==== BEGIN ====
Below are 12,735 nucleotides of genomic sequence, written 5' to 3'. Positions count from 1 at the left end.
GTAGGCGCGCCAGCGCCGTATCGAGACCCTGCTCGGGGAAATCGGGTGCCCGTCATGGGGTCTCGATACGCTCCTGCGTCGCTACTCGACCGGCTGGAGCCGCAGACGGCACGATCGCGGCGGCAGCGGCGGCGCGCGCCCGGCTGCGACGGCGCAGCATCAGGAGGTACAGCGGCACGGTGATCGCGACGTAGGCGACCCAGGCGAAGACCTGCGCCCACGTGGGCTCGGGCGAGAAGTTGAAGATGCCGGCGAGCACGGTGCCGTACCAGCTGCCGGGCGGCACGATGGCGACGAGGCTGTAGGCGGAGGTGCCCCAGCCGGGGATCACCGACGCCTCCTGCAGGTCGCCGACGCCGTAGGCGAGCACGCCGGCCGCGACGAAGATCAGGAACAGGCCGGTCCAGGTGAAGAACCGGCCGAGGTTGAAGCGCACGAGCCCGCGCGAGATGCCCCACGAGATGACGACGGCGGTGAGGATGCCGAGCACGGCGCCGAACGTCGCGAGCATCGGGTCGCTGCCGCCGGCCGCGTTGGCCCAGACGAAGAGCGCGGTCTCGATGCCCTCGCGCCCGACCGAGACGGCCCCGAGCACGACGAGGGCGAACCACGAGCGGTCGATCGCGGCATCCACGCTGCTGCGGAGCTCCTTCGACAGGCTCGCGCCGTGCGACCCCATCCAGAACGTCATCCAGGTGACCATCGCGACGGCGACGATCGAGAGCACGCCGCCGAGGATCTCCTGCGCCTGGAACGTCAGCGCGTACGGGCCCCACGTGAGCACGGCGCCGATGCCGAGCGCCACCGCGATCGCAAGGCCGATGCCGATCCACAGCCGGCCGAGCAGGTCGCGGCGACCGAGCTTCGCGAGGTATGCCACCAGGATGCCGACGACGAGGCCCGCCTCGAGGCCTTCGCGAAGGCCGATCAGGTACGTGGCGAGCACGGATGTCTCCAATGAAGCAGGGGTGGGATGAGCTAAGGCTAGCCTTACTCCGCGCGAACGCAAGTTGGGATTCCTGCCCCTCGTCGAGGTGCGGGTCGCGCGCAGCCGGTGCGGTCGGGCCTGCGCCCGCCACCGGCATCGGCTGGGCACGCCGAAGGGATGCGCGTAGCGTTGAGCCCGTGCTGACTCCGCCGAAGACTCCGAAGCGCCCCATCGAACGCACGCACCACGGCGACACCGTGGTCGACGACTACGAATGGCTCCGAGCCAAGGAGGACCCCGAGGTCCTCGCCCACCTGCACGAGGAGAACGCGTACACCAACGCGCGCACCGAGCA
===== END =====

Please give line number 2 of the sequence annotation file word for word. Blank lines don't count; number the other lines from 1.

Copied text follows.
GTAGGCGCGCCAGCGCCGTATCGAGACCCTGCTCGGGGAAATCGGGTGCCCGTCATGGGGTCTCGATACGCTCCTGCGTCGCTACTCGACCGGCTGGAGCCGCAGACGGCACGATCGCGGCGGCAGCGGCGGCGCGCGCCCGGCTGCGACGGCGCAGCATCAGGAGGTACAGCGGCACGGTGATCGCGACGTAGGCGACCCAGGCGAAGACCTGCGCCCACGTGGGCTCGGGCGAGAAGTTGAAGATGCCGGCGAGCACGGTGCCGTACCAGCTGCCGGGCGGCACGATGGCGACGAGGCTGTAGGCGGAGGTGCCCCAGCCGGGGATCACCGACGCCTCCTGCAGGTCGCCGACGCCGTAGGCGAGCACGCCGGCCGCGACGAAGATCAGGAACAGGCCGGTCCAGGTGAAGAACCGGCCGAGGTTGAAGCGCACGAGCCCGCGCGAGATGCCCCACGAGATGACGACGGCGGTGAGGATGCCGAGCACGGCGCCGAACGTCGCGAGCATCGGGTCGCTGCCGCCGGCCGCGTTGGCCCAGACGAAGAGCGCGGTCTCGATGCCCTCGCGCCCGACCGAGACGGCCCCGAGCACGACGAGGGCGAACCACGAGCGGTCGATCGCGGCATCCACGCTGCTGCGGAGCTCCTTCGACAGGCTCGCGCCGTGCGACCCCATCCAGAACGTCATCCAGGTGACCATCGCGACGGCGACGATCGAGAGCACGCCGCCGAGGATCTCCTGCGCCTGGAACGTCAGCGCGTACGGGCCCCACGTGAGCACGGCGCCGATGCCGAGCGCCACCGCGATCGCAAGGCCGATGCCGATCCACAGCCGGCCGAGCAGGTCGCGGCGACCGAGCTTCGCGAGGTATGCCACCAGGATGCCGACGACGAGGCCCGCCTCGAGGCCTTCGCGAAGGCCGATCAGGTACGTGGCGAGCACGGATGTCTCCAATGAAGCAGGGGTGGGATGAGCTAAGGCTAGCCTTACTCCGCGCGAACGCAAGTTGGGATTCCTGCCCCTCGTCGAGGTGCGGGTCGCGCGCAGCCGGTGCGGTCGGGCCTGCGCCCGCCACCGGCATCGGCTGGGCACGCCGAAGGGATGCGCGTAGCGTTGAGCCCGTGCTGACTCCGCCGAAGACTCCGAAGCGCCCCATCGAACGCACGCACCACGGCGACACCGTGGTCGACGACTACGAATGGCTCCGAGCCAAGGAGGACCCCGAGGTCCTCGCCCACCTGCACGAGGAGAACGCGTACACCAACGCGCGCACCGAGCA